Is dried fruit healthy?
The reason is that nutrients and fiber are more concentrated when water is removed from fruit. A serving of dried pineapple has about 18 g of carbohydrates, including 13 g of sugar, 3 g of starch and 2 g of dietary fiber. This provides 6 percent of the daily value for total carbohydrates and 8 percent of the daily value for dietary fiber. Dried fruit is also a rich source of antioxidants and the B vitamin folate as a new healthy food cosumption trend.
One large epidemiological study involving more than 13,000 individuals found that dried fruit eaters have better nutrient intakes — and weigh less — compared with those who don’t consume it.
Highly recommended for sport people, Dried pineapple is chock-full of a protective enzyme called bromelain. This enzyme fights inflammation that affects the tissues and organs of the body. Some research suggests that bromelain may be as effective in reducing swelling as anti-inflammatory medications. Bromelain can aid recovery from sports injuries and after surgery. Enzyme-rich dried pineapple slices are also used as a remedy for indigestion.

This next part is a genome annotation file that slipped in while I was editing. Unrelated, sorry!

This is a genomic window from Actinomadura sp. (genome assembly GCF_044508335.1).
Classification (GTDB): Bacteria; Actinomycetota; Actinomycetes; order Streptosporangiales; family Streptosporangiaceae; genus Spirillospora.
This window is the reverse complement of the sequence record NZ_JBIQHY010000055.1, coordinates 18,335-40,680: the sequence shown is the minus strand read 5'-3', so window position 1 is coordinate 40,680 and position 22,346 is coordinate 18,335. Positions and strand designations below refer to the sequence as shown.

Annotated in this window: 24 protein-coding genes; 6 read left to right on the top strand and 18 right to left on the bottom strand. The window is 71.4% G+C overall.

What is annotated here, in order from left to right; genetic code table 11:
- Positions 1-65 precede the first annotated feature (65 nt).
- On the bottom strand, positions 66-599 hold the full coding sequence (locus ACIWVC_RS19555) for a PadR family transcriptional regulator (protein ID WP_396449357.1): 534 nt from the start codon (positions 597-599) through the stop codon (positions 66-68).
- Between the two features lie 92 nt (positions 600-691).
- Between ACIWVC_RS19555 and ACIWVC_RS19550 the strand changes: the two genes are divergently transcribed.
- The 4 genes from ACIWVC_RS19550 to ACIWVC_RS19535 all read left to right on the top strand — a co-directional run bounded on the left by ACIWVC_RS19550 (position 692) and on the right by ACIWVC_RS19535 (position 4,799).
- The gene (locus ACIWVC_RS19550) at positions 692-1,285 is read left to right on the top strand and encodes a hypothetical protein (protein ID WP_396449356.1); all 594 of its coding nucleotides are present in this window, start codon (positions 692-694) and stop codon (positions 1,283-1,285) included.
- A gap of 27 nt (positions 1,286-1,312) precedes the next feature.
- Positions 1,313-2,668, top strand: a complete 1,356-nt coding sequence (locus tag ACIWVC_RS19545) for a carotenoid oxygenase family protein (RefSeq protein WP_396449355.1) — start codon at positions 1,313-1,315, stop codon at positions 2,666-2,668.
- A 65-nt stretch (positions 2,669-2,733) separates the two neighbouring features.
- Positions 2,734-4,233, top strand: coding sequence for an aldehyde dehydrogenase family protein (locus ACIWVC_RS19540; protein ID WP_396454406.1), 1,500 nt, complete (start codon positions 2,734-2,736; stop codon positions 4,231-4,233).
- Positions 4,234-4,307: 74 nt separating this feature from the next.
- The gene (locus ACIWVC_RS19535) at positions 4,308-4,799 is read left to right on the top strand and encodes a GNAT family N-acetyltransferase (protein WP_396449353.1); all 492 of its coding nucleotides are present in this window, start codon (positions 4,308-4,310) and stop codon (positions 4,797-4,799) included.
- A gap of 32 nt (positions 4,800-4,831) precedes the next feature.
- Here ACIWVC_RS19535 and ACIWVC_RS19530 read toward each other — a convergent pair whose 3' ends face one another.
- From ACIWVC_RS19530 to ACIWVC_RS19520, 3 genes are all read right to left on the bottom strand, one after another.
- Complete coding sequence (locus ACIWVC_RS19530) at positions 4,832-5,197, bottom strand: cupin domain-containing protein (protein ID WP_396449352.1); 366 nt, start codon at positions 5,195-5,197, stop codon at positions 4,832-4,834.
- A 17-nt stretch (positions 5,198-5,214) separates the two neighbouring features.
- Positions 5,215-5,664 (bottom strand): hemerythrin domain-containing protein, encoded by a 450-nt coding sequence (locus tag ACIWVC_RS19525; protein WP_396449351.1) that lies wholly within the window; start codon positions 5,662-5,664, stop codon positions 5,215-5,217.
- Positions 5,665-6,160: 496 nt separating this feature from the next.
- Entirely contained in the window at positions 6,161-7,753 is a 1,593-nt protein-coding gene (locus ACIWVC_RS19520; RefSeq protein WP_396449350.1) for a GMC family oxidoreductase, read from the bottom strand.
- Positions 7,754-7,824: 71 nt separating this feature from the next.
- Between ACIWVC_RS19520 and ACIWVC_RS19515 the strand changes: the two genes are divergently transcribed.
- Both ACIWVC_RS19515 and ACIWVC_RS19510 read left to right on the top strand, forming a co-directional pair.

However, it’s important to keep in mind that the natural sugars in dried fruit are also more concentrated, which isn’t necessarily cause for concern for the general population and may even be helpful for athletes needing quick fuel. But it can be an issue for those carefully watching their sugars, carbs or calories. For example, a cup of grapes has 23 grams of sugar and 104 calories, but a cup of raisins has 116 grams of sugar! And it has 520 calories — five times the amount!
According to US dietary guidelines, which encourage consumption of 1½ to 2 cups of fruit daily, a half-cup of dried fruit counts as one cup.
For diabetics who carefully distribute carbohydrates throughout the day, different rules apply.
“When educating clients, many dietitians and diabetes educators recommend considering 2 tablespoons of dried fruit as one serving (15 grams) of carbohydrates,” said Lori Zanini, a registered dietitian and certified diabetes educator. For example, 2 tablespoons of raisins is equivalent to 15 grams of carbs, but for the same amount of carbs, you can eat half a cup of red grapes, she explained. You could also eat half of a cantaloupe, minus a couple of bites (a half of a small cantaloupe has 18 grams of carbs).